Chris Brown’s newest album, Fortune, reached No.1 on the Billboard 200 on Wednesday, making it his second No. 1 record in a row. This is a commendable feat; few artists see their albums make it into Billboard’s coveted No. 1 spot once, let alone twice with back-to-back albums. However, what makes this truly incredible is the tumultuous career of Brown, who has gone from America’s Sweetheart to America’s Most Hated and back.
Flashback to 2009, photos of pop princess Rihanna’s battered face were everywhere. The world was stunned, asking what kind of ruthless man could do such a thing. Answer: her boyfriend, and R&B up-and-comer, Chris Brown. Both parties immediately went into defense mode as the media rained down scorn and judgment on the heads of the young couple. First, Rihanna tried to deny the claims that she had be physically assaulted, but the pictures told all. Since the denial strategy did not work, Brown tried to explain his actions by going on Larry King Live and admitting that he was raised in an abusive household. Although this move was supposed to garner sympathy for the star who “didn’t know any better,” it only made him more of a villain as America rallied on the side of Rihanna and she became the new face of domestic violence.
All of his friends and allies quickly distanced themselves from Brown, while he tried to regain his footing by focusing on his “music.” However, his next album, Graffiti, was a disappointment both musically and monetarily, leading critics to pronounce his career dead. As the docile dancer whose smooth moves were likened to the Michael Jackson, he was palatable to the public. However, after his altercation with Rihanna, Brown broke his promise to be saccharine and safe enough for even the blandest soccer mom to let her blond children buy his CDs and plastered his picture on the walls. Brown had become America’s worst nightmare; black, angry, and volatile.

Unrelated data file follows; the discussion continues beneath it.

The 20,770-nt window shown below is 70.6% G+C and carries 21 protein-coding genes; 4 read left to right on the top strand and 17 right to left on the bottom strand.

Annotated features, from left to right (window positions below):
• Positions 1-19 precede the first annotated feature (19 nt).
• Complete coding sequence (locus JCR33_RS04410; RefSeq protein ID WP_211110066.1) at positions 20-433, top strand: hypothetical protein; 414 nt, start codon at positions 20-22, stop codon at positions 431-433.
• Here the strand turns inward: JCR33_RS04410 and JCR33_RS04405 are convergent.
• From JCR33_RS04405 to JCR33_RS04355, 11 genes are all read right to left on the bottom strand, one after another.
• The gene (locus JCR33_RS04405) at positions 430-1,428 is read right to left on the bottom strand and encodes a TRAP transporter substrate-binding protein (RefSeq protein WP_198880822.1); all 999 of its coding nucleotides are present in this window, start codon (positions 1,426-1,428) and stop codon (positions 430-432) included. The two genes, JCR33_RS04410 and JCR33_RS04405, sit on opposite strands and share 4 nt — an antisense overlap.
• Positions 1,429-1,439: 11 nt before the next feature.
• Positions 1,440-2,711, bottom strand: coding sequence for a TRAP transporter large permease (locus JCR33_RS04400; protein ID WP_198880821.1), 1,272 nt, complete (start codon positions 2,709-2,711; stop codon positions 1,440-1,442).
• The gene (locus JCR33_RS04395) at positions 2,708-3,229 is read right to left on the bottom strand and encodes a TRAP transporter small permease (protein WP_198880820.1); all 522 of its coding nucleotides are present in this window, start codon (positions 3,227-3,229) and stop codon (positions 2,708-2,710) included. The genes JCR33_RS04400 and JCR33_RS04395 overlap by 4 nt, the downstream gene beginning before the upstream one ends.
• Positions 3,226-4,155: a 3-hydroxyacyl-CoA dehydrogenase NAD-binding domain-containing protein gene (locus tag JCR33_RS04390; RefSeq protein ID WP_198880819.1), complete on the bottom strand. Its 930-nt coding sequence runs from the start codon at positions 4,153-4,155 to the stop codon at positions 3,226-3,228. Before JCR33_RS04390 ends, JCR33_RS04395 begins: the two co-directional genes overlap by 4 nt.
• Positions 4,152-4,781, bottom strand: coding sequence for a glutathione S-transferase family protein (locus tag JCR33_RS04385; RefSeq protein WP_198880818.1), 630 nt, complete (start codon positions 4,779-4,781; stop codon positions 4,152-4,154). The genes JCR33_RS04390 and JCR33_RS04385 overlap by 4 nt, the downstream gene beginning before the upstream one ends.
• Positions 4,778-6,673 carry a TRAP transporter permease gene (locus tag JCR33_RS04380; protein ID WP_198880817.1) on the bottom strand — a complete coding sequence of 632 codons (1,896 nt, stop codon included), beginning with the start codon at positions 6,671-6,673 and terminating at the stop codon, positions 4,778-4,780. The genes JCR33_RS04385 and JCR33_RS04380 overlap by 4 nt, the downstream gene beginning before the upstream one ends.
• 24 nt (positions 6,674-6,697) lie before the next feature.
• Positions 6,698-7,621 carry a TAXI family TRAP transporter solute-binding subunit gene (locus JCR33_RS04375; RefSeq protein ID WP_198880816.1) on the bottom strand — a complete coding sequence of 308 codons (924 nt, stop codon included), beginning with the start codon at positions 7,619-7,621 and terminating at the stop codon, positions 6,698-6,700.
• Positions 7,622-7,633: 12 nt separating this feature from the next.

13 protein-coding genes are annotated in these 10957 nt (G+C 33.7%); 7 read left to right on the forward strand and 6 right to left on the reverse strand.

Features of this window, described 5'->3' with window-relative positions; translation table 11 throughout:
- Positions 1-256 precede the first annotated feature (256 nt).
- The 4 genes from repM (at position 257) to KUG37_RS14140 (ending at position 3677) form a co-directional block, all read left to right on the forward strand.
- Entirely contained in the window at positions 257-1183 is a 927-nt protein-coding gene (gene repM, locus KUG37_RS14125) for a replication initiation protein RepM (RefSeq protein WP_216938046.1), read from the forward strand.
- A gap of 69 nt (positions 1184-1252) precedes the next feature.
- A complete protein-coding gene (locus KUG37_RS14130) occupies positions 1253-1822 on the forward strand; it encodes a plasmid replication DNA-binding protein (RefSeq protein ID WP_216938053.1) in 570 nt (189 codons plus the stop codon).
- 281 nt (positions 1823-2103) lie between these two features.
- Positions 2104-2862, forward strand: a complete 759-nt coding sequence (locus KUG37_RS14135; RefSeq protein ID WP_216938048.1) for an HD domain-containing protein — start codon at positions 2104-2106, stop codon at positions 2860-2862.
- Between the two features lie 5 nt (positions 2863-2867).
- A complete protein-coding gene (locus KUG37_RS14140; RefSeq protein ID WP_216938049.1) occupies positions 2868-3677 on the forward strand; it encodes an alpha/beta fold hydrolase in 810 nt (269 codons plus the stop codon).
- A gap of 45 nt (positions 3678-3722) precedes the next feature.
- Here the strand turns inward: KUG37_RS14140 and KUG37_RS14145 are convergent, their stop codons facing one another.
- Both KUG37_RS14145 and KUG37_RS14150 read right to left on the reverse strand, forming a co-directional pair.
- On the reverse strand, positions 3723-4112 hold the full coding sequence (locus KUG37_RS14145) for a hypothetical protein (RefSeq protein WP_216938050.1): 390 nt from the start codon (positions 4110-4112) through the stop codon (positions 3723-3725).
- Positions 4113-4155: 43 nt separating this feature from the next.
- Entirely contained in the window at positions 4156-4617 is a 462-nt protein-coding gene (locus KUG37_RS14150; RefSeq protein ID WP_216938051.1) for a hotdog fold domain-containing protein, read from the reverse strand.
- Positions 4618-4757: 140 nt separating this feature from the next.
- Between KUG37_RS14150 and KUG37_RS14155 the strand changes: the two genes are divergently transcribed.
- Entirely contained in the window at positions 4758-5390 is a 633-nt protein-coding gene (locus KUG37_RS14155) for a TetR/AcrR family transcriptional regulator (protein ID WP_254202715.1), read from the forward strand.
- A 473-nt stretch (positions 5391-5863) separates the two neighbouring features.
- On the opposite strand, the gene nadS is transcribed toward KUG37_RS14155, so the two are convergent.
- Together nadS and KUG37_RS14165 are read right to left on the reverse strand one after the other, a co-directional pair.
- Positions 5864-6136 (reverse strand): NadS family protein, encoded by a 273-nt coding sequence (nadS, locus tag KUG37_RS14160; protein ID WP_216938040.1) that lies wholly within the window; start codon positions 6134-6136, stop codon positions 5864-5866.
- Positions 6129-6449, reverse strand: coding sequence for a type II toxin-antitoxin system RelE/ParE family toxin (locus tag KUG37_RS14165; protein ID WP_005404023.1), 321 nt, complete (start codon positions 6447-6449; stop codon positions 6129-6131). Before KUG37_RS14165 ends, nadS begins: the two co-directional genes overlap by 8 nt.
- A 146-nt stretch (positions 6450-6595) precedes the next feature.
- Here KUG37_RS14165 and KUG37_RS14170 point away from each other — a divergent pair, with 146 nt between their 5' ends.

As much as Americans hated everything that Brown had come to represent, however, they also love a great comeback story . To the chagrin of many, Brown was allowed to perform in the BET Awards tribute to Michael Jackson. The boy danced for his life, bringing the crowd to their feet and ending the performance in tears. This was just the beginning of what would eventually lead to his rise back to the top, as many felt that his heartfelt performance was his way of saying “I’m sorry” to America.
Whether his tears came from a place of great sorrow and remorse for what he had done, or just a result of sweat in his eyes from all his acrobatics, it doesn’t matter. America ate it up with a spoon and welcomed Brown back with open arms. Before he could say “plea deal,” Brown was featured on major tracks, eventually releasing his pièce de résistance and first No.1 album, F.A.M.E. Now with his second No. 1 album, Brown can rest a little easier. Despite the naysayers who said that his success has fluke, he’s on his way to becoming a commercially viable figure again.
Brown is not the innocent country boy we knew before, he’s now a grown man with the tattoos and criminal record to prove it. But that doesn’t mean we love him any less. Rather, Brown can exploit his role as one of America’s guilty pleasures, the (reformed) bad-boy.